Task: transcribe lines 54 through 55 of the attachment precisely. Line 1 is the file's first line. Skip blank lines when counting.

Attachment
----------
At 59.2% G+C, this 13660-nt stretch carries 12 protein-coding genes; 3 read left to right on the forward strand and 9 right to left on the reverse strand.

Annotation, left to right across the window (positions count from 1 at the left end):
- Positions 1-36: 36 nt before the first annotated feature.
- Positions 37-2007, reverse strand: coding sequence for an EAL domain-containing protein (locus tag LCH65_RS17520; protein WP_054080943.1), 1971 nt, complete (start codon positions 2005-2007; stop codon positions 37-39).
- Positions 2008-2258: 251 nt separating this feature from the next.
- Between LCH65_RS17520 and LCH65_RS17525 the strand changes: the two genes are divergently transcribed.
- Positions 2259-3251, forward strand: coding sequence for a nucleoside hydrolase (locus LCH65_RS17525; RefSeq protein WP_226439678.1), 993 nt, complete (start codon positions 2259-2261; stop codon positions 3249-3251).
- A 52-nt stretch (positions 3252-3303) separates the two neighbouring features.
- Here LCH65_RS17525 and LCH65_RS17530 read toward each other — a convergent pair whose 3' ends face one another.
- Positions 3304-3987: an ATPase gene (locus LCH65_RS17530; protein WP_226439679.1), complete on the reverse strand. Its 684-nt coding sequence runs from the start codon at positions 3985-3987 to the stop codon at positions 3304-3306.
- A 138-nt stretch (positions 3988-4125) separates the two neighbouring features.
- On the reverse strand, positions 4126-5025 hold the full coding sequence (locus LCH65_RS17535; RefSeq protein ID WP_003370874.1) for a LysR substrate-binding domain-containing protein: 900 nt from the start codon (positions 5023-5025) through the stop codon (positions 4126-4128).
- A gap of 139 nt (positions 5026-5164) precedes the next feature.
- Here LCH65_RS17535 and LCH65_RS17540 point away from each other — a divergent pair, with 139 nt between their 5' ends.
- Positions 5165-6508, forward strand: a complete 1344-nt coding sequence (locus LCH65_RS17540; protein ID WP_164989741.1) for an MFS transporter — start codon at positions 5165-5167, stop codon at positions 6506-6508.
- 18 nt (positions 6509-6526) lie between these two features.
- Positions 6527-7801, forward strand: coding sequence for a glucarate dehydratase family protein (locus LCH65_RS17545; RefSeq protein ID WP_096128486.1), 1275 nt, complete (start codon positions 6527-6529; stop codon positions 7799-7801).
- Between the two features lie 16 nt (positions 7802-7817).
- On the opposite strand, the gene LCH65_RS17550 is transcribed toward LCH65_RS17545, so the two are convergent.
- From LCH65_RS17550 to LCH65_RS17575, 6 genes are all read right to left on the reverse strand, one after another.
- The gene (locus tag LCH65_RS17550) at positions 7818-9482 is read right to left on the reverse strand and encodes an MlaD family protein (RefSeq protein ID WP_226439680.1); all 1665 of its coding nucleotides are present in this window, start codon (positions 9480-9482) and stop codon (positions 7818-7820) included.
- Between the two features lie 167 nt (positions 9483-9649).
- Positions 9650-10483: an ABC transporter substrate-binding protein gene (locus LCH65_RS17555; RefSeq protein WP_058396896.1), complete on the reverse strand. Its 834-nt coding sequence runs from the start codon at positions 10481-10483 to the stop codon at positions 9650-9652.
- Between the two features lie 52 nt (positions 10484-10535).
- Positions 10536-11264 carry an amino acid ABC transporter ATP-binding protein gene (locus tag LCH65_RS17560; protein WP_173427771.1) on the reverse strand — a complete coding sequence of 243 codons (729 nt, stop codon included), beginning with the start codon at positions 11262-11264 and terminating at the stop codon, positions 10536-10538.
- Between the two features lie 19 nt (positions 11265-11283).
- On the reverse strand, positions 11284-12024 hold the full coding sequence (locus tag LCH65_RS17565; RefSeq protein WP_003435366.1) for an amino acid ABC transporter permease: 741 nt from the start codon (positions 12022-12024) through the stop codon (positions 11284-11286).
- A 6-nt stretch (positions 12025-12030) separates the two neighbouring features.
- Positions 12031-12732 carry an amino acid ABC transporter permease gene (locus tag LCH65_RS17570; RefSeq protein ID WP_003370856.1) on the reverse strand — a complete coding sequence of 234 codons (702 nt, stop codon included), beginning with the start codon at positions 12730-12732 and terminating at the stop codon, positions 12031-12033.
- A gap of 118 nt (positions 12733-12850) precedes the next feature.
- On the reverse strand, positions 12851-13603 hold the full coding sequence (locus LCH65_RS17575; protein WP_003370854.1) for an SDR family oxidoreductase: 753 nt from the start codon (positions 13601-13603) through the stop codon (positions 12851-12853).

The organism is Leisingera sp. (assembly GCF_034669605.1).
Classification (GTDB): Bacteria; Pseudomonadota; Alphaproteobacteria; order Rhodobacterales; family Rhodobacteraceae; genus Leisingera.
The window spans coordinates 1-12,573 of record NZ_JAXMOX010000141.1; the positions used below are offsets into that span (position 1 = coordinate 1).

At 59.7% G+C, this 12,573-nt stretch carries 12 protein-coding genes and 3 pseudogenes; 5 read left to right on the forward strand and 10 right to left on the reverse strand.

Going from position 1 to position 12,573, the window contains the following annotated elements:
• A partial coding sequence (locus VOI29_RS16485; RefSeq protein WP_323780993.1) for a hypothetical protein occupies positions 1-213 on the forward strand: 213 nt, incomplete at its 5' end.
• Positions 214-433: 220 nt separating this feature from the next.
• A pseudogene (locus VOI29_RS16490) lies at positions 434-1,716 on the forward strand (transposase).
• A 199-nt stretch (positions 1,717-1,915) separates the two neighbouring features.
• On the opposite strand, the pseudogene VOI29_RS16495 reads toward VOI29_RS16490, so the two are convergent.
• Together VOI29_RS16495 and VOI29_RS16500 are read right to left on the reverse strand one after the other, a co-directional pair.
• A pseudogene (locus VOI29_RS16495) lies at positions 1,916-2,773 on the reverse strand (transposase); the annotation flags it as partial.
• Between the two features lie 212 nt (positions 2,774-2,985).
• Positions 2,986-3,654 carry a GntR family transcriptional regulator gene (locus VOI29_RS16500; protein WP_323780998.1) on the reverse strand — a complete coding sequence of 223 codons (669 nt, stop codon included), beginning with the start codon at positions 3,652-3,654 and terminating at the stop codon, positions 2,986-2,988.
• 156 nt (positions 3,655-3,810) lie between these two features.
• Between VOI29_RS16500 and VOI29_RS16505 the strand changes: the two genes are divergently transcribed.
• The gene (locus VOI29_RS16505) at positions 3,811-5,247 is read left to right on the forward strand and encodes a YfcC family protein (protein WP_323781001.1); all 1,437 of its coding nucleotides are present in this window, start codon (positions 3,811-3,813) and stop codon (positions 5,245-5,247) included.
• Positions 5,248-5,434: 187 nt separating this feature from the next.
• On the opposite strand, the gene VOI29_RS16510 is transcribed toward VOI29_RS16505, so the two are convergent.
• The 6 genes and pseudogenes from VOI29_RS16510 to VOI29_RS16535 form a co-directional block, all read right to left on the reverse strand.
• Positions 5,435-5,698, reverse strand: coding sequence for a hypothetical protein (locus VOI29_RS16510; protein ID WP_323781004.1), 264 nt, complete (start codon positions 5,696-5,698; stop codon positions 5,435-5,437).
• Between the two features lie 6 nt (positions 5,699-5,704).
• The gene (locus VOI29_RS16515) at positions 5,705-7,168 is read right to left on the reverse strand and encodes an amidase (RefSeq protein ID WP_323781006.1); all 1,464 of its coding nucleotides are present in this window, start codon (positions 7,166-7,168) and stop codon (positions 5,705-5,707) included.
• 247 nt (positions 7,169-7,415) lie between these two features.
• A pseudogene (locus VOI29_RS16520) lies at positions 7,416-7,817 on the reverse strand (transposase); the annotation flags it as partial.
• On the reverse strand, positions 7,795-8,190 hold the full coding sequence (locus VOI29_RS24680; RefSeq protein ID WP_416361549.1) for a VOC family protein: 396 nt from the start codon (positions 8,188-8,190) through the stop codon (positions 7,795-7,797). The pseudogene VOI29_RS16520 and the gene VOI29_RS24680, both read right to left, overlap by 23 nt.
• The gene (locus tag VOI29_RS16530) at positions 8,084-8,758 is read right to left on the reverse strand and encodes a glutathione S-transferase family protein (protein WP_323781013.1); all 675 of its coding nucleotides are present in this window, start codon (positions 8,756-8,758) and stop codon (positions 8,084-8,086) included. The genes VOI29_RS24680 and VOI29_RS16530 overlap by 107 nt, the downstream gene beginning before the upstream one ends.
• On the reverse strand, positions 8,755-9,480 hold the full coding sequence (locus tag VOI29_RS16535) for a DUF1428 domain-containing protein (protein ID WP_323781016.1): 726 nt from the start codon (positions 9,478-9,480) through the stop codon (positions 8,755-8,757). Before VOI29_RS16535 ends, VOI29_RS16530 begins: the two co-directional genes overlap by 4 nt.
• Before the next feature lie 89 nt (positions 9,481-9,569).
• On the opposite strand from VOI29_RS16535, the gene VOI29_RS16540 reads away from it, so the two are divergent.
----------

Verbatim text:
• The gene (locus VOI29_RS16515) at positions 5,705-7,168 is read right to left on the reverse strand and encodes an amidase (RefSeq protein ID WP_323781006.1); all 1,464 of its coding nucleotides are present in this window, start codon (positions 7,166-7,168) and stop codon (positions 5,705-5,707) included.
• 247 nt (positions 7,169-7,415) lie between these two features.